A posterior vault distraction was originally intended in 22 cases. However, in a child with a FGFR3-related Crouzon with acanthosis nigricans, because of a severe bleeding from emissary veins during the osteotomy, distractors were not inserted. This child was not included in the analysis. Thus, posterior distractors were implanted in a total of 21 patients.

Twelve of the patients were boys and 9 were girls. Signs of raised intracranial pressure were present in 6 patients. Distribution of age at surgery was from 3 months to 15 years; median age was 8.6 months. Two patients had a previous anterior craniotomy, 2 had suboccipital decompression for Chiari malformation, 1 had craniotomy for sagittal synostosis, and 16 patients had no previous craniotomy. Concerning the group 1, there were 7 patients (4 Crouzon, 2 Pfeiffer, and 1 Apert, syndrome), in group 2, 6 patients (3 Saethre-Chötzen syndrome, 2 Muenke syndrome, and 1 CFND), and in group 3, 8 patients. One patient of group “CAP” had a VP shunt implanted 12 years before occipital distraction that needed to be rerouted during surgery [ Figure 1 ].

Figure 1

Rerouting the shunt tube (Yellow triangles and a dotted line indicate the route of shunt tube). Upper figures are before rerouting, and lowers are after rerouting


Surgical procedure and complications

Thirteen of the 21 patients underwent supratorcular craniotomy and 8 infratorcular. The number of distractors was 2 in 17 patients, 3 in 3 patients, and 4 in 1 patient. One patient needed re-installation of distractors in the right side because of distractor malfunction. One patient needed to resuture the surgical wound 3 days after the ablation of distractors because of wound disruption. One patient had pneumonia postoperatively.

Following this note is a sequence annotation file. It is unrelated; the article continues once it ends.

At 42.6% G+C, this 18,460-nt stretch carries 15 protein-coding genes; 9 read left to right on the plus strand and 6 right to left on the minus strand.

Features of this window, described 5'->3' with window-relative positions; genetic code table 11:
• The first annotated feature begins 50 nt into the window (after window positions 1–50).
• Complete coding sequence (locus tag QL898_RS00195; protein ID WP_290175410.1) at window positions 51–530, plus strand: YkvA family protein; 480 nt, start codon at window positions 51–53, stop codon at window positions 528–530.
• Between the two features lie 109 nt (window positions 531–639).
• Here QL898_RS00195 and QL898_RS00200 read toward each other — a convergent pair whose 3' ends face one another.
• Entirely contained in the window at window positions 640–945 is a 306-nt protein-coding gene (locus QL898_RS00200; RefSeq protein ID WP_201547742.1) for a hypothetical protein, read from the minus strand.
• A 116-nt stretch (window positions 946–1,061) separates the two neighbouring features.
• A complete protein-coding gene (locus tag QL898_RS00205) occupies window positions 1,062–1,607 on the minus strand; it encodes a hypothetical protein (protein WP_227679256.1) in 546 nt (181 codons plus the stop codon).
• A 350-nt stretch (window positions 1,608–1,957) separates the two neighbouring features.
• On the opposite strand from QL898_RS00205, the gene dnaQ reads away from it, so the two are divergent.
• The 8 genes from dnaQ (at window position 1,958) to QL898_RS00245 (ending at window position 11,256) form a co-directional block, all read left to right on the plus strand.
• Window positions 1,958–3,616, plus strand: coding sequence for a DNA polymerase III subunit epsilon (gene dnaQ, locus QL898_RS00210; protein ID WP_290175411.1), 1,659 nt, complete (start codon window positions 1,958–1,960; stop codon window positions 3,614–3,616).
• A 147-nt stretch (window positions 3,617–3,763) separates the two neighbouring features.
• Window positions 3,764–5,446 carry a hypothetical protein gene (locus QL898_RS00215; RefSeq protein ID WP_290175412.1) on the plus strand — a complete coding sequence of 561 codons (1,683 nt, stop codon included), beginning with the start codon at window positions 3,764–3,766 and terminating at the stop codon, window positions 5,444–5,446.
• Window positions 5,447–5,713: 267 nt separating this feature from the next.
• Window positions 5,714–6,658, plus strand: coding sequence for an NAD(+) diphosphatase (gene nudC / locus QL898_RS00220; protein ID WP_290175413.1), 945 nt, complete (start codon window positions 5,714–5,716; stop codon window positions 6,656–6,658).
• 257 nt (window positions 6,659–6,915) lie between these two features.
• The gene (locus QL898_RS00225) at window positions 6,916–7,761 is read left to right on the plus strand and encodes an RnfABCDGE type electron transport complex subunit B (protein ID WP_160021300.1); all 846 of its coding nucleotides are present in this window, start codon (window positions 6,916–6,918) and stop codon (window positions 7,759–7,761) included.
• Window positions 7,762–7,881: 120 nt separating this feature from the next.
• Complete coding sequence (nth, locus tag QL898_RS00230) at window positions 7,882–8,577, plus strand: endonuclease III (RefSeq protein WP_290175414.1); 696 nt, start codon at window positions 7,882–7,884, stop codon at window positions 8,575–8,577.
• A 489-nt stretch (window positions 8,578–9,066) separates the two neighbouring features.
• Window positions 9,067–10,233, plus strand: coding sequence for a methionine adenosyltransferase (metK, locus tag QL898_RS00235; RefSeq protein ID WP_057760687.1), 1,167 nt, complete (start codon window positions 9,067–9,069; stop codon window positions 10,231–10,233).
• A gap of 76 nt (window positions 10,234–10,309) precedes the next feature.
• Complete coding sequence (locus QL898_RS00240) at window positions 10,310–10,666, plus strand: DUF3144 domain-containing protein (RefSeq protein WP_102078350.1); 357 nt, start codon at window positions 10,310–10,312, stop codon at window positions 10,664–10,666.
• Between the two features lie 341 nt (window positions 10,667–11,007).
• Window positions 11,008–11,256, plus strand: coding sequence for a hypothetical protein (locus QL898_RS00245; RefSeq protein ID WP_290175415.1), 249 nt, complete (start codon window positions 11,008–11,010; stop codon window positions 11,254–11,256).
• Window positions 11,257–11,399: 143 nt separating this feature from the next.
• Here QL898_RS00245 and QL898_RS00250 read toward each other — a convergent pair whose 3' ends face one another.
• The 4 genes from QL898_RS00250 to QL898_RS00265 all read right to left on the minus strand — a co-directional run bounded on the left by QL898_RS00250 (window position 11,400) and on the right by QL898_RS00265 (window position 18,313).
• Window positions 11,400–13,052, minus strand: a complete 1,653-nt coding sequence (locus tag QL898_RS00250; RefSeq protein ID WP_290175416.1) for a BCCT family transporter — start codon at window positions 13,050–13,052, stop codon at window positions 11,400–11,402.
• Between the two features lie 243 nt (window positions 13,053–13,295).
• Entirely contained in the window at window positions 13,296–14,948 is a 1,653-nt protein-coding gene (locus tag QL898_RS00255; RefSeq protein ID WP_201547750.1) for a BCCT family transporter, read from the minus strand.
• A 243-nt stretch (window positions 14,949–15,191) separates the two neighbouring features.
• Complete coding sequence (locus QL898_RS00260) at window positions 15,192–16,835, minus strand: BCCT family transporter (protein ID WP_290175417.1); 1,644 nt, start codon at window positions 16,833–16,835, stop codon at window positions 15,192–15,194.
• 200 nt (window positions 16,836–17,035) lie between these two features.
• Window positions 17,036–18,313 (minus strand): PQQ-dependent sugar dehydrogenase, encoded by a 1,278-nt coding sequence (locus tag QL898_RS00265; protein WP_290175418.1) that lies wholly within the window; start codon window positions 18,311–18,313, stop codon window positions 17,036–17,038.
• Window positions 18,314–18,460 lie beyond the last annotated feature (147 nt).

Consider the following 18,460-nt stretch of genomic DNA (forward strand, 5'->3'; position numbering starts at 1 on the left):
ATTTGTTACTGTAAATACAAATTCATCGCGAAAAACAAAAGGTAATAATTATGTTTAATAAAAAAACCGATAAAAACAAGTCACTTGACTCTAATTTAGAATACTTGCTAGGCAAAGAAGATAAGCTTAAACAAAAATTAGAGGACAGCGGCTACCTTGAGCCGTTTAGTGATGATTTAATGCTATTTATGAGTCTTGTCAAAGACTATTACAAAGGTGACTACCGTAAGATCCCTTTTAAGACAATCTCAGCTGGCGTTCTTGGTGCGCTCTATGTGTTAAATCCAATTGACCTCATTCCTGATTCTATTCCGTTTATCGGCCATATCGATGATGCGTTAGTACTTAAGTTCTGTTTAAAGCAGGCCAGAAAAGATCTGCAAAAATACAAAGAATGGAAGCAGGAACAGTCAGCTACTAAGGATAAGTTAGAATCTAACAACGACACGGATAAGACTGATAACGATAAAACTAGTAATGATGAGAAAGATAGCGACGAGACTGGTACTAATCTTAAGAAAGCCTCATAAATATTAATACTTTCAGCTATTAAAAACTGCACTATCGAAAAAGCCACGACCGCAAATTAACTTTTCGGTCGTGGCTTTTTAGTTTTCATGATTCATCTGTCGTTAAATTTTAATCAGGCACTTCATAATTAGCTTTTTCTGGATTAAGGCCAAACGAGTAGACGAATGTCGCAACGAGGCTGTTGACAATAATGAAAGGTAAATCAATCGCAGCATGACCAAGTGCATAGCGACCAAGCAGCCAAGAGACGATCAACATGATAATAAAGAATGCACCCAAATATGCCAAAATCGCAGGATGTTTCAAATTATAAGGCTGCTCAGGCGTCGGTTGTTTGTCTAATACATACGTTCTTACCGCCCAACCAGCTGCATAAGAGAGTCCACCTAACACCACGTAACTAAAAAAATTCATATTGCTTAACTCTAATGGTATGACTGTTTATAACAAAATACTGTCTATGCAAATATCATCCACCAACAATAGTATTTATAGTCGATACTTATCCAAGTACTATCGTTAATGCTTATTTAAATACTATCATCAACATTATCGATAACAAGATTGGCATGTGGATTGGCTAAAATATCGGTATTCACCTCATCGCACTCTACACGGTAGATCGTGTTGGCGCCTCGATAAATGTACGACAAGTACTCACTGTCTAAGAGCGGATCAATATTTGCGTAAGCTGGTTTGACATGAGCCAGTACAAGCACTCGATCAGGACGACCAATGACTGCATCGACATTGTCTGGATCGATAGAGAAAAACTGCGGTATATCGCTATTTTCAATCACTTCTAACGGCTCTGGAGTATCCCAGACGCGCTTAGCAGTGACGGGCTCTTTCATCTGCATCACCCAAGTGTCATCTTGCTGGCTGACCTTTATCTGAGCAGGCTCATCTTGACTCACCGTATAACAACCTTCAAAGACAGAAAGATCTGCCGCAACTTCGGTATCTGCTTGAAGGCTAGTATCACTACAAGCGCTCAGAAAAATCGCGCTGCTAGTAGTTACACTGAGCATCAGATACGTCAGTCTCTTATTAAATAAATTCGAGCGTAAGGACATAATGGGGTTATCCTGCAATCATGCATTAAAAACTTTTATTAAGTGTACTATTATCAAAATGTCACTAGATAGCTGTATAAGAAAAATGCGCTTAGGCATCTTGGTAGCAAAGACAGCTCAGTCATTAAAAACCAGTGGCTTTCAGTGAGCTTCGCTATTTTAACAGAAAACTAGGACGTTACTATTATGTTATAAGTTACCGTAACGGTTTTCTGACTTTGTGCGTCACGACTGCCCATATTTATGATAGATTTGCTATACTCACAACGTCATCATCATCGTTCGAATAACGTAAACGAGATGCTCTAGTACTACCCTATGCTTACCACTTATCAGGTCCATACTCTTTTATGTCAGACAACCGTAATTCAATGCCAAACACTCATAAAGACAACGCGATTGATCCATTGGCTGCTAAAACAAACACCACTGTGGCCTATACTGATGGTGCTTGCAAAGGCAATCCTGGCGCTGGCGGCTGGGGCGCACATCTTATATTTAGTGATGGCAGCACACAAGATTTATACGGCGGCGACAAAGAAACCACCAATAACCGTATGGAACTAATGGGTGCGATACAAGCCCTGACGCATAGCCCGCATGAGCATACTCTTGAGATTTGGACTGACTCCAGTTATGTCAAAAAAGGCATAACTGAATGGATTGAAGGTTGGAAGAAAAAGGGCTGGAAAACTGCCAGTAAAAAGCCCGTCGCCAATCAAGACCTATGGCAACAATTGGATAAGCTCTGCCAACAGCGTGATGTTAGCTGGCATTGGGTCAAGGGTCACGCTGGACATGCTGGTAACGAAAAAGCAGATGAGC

Distraction started 3 days after implantation, 0.5–1.0 mm a day for 10–15 days. Mean duration between installation and ablation of distractors was 107 ± 32 days. Duration between installation of distractors and the CT evaluation was 117 ± 58 days.

Intracranial volume [ Figure 2 ]

Figure 2

Typical images on 3-dimensional reconstruction CT preoperatively (a), immediately after implantation of distractors (b), and 6 months after implantation (c)


The increase in intracranial volume was 132 ± 86 cc after distraction. The percentage of increase was 13.9 ± 11.9%. The earlier the surgery was performed, the more the intracranial volume augmented. According to symptomatic groups, median value of augmentation was 9.8% in the group “CAP,” 9.1% in the group “Others,” and 13.5% in the group “complex.” There were no significant differences among these groups. Between supratorcular and infratorcular craniotomy, there was no significant difference but there was a tendency of better expansion in infratorcular craniotomy [ Figure 3 ].